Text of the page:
Our well-crafted supplement is filled with high-quality ingredients and is an option worth trying as its formulation is composed to nurture present hair follicles, and increase the production of new growth while following a ketogenic diet.
How to Stop Keto Hair Loss
While keeping calories in an ideal range and consuming adequate electrolytes and protein is an excellent baseline to prevent hair loss, there are additional tools to help fortify hair follicles.
The foods and quality supplements we choose to use daily have a significant impact on our hair health.
Here are the seven best foods and supplements to consider using, to ensure a lustrous and full head of hair while keeping it keto!
- Biotin: Long hailed as a champion supplement to thicken or regrow hair, biotin is a valuable element to add to any healthy hair arsenal.
An ideal way to increase biotin intake is through choosing excellent ketogenic-friendly whole foods like:
- Eggs (with yolk)
- Peanuts (in moderation)
- Dairy products (preferably organic)
Adults only require about 30 micrograms of biotin daily, so if your low-carb meal plan contains an abundance of the foods listed above, you can do well with a smaller dose of a biotin supplement.
- MSM: Methylsulfonylmethane or MSM is a compound present in sea algae, vegetables, and animal products.
MSM helps to build links in the structural tissue in the body, including skin, nails and hair—which boosts keratin, a fibrous structural protein needed for hair and nail health.
- Bone Broth: This delicious savory beverage, filled with collagen, is highly-beneficial to hair health and growth.
Collagen is essential for supple skin and robust, pliable hair strands, as well as muscle growth and proper organ function.
Plus, bone broth is a terrific and affordable dietary aid to help prevent leaky gut and the malabsorption of nutrients that follows.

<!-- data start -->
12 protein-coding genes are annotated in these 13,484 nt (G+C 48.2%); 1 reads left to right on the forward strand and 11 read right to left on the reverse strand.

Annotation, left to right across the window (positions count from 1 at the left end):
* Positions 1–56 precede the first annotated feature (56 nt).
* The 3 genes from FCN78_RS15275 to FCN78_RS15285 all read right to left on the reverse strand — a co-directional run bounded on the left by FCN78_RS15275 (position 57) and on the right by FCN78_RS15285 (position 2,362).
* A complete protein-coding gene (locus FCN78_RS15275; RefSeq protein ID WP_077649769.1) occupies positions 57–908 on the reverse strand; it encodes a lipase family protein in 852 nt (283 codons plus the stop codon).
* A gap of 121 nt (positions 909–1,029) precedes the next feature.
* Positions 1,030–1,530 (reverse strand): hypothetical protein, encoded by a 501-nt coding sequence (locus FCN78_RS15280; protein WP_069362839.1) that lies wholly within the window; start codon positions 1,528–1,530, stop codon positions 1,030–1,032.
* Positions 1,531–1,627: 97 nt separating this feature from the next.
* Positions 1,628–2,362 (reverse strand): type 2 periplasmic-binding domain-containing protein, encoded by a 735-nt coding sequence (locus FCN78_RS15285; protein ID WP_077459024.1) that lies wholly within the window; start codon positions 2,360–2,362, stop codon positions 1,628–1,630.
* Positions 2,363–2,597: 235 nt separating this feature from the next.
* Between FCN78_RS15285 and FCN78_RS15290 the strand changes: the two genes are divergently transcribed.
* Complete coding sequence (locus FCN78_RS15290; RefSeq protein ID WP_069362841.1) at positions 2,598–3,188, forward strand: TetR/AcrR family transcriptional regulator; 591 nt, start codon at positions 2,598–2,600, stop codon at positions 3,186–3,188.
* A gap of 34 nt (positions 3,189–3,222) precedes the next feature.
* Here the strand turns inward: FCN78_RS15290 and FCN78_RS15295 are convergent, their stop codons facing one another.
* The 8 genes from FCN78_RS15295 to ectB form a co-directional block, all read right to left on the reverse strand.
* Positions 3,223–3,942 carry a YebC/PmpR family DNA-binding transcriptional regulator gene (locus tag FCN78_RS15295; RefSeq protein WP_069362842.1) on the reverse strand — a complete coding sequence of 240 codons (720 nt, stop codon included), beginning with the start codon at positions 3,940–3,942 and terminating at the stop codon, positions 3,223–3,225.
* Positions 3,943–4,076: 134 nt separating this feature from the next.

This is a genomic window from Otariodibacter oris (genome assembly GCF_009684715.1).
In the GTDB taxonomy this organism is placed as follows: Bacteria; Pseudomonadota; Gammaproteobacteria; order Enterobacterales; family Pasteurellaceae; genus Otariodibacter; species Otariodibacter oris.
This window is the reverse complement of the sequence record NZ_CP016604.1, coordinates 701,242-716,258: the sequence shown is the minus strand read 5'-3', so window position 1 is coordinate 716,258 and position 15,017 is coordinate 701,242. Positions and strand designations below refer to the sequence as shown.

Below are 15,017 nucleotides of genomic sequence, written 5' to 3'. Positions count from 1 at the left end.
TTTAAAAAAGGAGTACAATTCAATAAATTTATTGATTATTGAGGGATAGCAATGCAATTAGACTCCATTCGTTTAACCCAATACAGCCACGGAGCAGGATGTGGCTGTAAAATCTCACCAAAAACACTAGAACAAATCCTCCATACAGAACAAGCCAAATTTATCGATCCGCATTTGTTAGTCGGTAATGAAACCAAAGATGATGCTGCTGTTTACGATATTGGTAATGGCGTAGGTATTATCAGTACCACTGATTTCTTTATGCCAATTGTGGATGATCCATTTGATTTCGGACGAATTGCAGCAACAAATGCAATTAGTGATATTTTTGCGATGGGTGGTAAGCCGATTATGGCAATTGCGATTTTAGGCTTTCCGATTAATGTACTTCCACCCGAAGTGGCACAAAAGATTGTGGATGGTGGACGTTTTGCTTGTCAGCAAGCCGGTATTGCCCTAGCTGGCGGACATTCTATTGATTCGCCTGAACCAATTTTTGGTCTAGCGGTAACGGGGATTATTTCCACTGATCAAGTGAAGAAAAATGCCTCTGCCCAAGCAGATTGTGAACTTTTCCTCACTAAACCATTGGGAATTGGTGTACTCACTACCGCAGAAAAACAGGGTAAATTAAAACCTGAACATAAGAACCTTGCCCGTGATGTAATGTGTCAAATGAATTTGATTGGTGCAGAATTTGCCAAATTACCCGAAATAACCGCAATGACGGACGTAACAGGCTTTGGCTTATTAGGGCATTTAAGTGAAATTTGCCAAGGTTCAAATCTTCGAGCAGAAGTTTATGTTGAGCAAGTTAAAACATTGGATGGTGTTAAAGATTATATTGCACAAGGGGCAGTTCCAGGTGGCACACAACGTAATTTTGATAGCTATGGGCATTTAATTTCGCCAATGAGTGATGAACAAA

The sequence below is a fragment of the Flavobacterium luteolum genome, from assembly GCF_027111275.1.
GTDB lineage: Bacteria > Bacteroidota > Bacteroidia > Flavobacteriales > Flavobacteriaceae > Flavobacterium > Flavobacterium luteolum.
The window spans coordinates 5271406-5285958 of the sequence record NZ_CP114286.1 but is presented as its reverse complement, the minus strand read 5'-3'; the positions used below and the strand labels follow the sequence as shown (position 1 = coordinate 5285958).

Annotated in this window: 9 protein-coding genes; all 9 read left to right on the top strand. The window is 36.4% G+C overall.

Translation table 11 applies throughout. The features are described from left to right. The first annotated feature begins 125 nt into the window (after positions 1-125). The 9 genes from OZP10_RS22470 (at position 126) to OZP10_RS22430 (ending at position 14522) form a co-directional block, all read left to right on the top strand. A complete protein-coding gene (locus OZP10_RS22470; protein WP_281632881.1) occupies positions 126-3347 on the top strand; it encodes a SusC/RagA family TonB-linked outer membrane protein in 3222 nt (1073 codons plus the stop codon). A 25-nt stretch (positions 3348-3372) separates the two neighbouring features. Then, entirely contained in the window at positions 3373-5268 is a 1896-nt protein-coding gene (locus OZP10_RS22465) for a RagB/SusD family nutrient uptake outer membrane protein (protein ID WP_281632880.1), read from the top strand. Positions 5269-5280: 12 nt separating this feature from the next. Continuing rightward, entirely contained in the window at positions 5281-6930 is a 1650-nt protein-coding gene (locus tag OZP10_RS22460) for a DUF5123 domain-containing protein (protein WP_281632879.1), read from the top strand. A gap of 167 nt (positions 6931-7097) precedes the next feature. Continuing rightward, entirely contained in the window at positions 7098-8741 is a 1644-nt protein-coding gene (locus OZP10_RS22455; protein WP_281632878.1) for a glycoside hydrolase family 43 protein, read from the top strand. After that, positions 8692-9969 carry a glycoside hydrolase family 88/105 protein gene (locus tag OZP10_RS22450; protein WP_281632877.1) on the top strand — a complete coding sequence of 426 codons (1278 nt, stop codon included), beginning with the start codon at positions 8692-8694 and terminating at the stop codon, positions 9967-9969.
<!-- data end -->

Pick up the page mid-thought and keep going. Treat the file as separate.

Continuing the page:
- Collagen: If you're looking to get even more collagen into your system, you can skip past the bone broth and take a pure collagen supplement.
Oral collagen could prevent:
- Premature hair loss
- Hair thinning
- Graying of hair
Collagen is part of our hair follicle stem cells (HFSC)—the cells that generate new hair strands. A collagen deficiency can cause early aging in those stem cells, resulting in premature hair loss.
Unfortunately, collagen levels naturally decline with age. Luckily, our proprietary blend found in Keto Shake is made using whey protein from grass-fed cows, and it’s rich in MCT oil for the maximum support of ketosis.
- Zinc: Numerable studies have shown that zinc deficiencies can lead to extreme hair loss and hypothyroidism. A diet rich in zinc will aid in achieving and maintaining healthy body weight as well as vibrant hair.
Here are some keto-friendly foods with ample amounts of zinc:
- Grass-fed beef
- Pumpkin seeds
- Cacao powder
- Coconut Oil: Although not a supplement like biotin, and not directly responsible for hair growth, coconut oil is fantastic to help with sealing in moisture in the hair to keep strands healthy and agile.
Plus, coconut oil is rich in essential nutrients like iron, and vitamins E and K, all of which are helpful to support healthy hair growth.
Symptoms of Keto Hair Loss
Noticing excessive hair strands in your brush or the basin of your sink is a clear indication of hair loss related to keto if it's only seen after following the plan for some months.
But again, hair loss associated with following a ketogenic diet is temporary and should subside soon. Stay focused on the many benefits of keto and use the tips noted to prevent hair loss as you become fat-adapted.
Not Eating Enough Calories
When we deprive our body of calories for extended periods, the body experiences stress and enters a fight-or-flight mode.
When in a state of threat, the body stops using energy for non-essential functions like hair growth, which can result in hair loss.
Don't fret, focus on constructing a well-balanced keto meal plan and you'll reduce the likelihood of excessive strand shedding.
Not Eating Vitamins or Minerals